Thursday, October 11, 2012

The Enterprise Architecture Matrix

In my last post I have tried to express that I have given up on balance and I like it pretty much to be out of balance. It is kind of balance for me to be out of balance. No idea why, no idea where that leads to, no idea how long it lasts, but I accept the fact that I like it and that it gives me this perfect moment of being once with the flow. The flow I try to optimize with my daily work and which I tried to describe (fairly weak description so far) in my posts about GLUE Disease and Fixing Flows:

In this post I try to describe the way I approach Enterprise Architecture with my GLUE thinking in a different way. For that I will use a sequence from the movie Matrix and translate it into a dialogue between a Real Enterprise Architect and a Wannabe Enterprise Architect. For simplicity I use Wannabe and Real to point out who is speaking.

Wannabe: I know Enterprise Architecture.
Real: Show me.
Real: This is an Enterprise Architecture Activity. It follows the same basic rules than the Enterprise, rules like governance. What you must learn is that these rules are no different that the rules of a framework. Some of them can be bent. Others can be broken. Understand? Then solve it, if you can.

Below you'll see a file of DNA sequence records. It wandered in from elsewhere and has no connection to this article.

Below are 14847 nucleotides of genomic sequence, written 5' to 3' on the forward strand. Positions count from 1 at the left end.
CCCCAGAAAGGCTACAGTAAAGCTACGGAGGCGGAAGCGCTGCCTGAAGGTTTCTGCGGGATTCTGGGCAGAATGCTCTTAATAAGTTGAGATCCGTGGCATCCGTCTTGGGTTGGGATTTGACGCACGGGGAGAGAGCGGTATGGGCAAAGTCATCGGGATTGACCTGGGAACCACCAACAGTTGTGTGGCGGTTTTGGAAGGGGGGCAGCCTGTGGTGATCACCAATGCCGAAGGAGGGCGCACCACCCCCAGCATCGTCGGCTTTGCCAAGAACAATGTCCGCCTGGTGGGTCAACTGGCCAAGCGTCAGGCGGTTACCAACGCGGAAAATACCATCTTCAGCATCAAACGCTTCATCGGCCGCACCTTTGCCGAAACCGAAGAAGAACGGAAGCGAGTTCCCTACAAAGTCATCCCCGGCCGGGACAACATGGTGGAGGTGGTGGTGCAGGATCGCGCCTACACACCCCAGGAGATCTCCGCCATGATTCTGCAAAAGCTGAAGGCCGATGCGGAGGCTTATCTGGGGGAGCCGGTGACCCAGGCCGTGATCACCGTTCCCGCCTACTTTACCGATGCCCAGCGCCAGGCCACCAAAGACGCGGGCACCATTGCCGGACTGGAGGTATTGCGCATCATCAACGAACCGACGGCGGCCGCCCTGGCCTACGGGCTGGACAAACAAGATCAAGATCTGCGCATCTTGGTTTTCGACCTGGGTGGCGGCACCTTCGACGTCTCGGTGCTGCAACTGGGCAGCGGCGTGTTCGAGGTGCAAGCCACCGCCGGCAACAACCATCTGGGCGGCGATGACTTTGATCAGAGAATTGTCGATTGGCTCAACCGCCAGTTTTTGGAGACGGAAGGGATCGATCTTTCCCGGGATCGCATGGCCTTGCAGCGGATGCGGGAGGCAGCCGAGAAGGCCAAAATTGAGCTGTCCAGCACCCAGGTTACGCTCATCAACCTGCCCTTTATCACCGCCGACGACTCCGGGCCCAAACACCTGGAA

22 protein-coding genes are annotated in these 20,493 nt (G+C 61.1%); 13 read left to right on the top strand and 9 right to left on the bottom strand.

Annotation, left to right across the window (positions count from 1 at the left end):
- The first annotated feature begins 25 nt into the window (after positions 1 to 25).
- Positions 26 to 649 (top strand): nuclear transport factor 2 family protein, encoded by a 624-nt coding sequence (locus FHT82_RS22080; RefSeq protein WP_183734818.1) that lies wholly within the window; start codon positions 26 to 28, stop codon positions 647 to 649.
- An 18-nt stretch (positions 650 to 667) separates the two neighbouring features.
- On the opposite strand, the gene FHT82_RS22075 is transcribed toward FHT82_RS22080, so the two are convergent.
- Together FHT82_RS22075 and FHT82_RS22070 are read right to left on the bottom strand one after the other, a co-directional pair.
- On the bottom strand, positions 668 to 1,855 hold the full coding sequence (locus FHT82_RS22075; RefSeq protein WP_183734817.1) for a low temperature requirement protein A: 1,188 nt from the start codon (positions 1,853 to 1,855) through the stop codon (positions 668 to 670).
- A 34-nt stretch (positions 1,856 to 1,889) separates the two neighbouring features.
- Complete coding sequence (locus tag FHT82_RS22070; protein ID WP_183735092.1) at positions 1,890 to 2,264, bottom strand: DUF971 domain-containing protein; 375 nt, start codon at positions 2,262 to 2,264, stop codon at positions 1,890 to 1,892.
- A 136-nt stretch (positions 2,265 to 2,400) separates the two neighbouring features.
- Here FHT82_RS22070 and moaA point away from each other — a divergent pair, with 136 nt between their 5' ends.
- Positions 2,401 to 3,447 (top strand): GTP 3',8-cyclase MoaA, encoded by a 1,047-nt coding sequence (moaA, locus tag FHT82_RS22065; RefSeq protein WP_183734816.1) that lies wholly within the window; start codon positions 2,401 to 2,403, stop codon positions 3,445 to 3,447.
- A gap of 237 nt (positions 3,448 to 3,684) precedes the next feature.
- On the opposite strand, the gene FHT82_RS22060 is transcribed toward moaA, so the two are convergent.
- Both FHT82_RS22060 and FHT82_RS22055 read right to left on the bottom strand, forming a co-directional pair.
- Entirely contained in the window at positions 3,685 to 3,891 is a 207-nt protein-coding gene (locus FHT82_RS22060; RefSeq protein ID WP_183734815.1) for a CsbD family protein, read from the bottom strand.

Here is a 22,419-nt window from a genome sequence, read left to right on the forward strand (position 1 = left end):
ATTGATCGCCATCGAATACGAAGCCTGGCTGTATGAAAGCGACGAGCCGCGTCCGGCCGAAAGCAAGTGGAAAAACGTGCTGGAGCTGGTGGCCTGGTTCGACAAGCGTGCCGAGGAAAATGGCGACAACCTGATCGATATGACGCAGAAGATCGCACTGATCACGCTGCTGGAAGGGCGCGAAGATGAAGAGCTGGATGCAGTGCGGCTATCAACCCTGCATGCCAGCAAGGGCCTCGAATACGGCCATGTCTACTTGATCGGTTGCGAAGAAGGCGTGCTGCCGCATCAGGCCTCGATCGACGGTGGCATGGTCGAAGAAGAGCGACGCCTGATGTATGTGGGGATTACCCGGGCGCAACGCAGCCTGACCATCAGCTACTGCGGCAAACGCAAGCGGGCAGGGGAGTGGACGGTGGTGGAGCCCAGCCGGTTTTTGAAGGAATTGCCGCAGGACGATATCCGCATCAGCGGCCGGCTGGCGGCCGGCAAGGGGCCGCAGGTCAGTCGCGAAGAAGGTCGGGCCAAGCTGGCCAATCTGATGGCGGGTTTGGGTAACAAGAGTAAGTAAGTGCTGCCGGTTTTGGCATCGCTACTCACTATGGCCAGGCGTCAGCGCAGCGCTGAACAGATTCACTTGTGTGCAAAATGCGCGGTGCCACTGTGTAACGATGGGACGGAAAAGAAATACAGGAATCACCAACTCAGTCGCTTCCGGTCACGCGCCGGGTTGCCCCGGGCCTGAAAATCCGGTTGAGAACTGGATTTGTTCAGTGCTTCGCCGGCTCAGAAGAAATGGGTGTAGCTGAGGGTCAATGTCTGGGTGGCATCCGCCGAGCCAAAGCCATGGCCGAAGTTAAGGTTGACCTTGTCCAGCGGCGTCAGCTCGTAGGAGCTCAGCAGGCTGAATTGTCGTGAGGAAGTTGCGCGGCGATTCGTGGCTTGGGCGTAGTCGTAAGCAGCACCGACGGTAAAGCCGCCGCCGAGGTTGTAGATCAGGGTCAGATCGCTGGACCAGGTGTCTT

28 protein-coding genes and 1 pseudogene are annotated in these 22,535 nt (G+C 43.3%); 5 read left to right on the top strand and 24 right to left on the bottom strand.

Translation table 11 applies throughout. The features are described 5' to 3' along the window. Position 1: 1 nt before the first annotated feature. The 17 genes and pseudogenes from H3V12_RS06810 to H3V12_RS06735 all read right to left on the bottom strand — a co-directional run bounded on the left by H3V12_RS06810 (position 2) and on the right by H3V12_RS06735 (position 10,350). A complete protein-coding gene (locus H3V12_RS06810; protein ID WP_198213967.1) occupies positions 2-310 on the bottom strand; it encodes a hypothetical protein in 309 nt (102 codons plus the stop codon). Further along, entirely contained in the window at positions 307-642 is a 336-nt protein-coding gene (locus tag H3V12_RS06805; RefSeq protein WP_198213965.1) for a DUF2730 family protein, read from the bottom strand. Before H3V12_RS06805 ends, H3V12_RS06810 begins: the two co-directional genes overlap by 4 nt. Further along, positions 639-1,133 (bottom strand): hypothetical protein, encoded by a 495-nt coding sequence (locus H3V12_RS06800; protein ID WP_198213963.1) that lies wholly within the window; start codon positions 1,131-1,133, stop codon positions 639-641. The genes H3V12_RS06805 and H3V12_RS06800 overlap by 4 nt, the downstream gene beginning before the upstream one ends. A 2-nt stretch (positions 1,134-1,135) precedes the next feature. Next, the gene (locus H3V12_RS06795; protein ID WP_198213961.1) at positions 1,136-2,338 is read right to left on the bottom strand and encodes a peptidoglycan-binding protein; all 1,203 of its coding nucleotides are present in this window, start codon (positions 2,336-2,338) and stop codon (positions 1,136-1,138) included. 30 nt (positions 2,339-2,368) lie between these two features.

[Wannabe tries to solve the problem]

Senior: Good. Adaptation, improvisation. But your weakness is not your technique.Project Manager: The Junior tries to solve an Enterprise Architecture problem.

Real: How did I solve it?
Wannabe: Your knowing more than I do.
Real: Do you believe that my being more experieced or knowing more has anything to do with my Enterprise Architecture framework technique in this place? You think that's air you're breathing now? Hah. Again.
[Wannabe really tries to solve it]
Project Manager: Jesus Christ, he's fast. Take a look at his neural kinetics, they're way above normal.
[Wannabe is close to solving it]
Real: What are you waiting for? You're faster than this. Don't think you are, know you are. Come on. Stop trying to solve and start solving it.

Project Manager: I don't believe it.

Wannabe: I know what you're trying to do.
Real: I'm trying to free your mind, Wannabe, but I can only show you the door, you're the one that has to walk through it. You have to let it all go, Wannabe, fear, doubt, and disbelief. Free your mind.

I truly hope that Enterprise Architects are waking up and walking through that door. The more the better. If you ask me then there is more to solve out there than we are ever able to sort, so if possible free your mind and enter the real Enterprise Architects leaving all the rules and boundaries behind you, but use them where reasonable.

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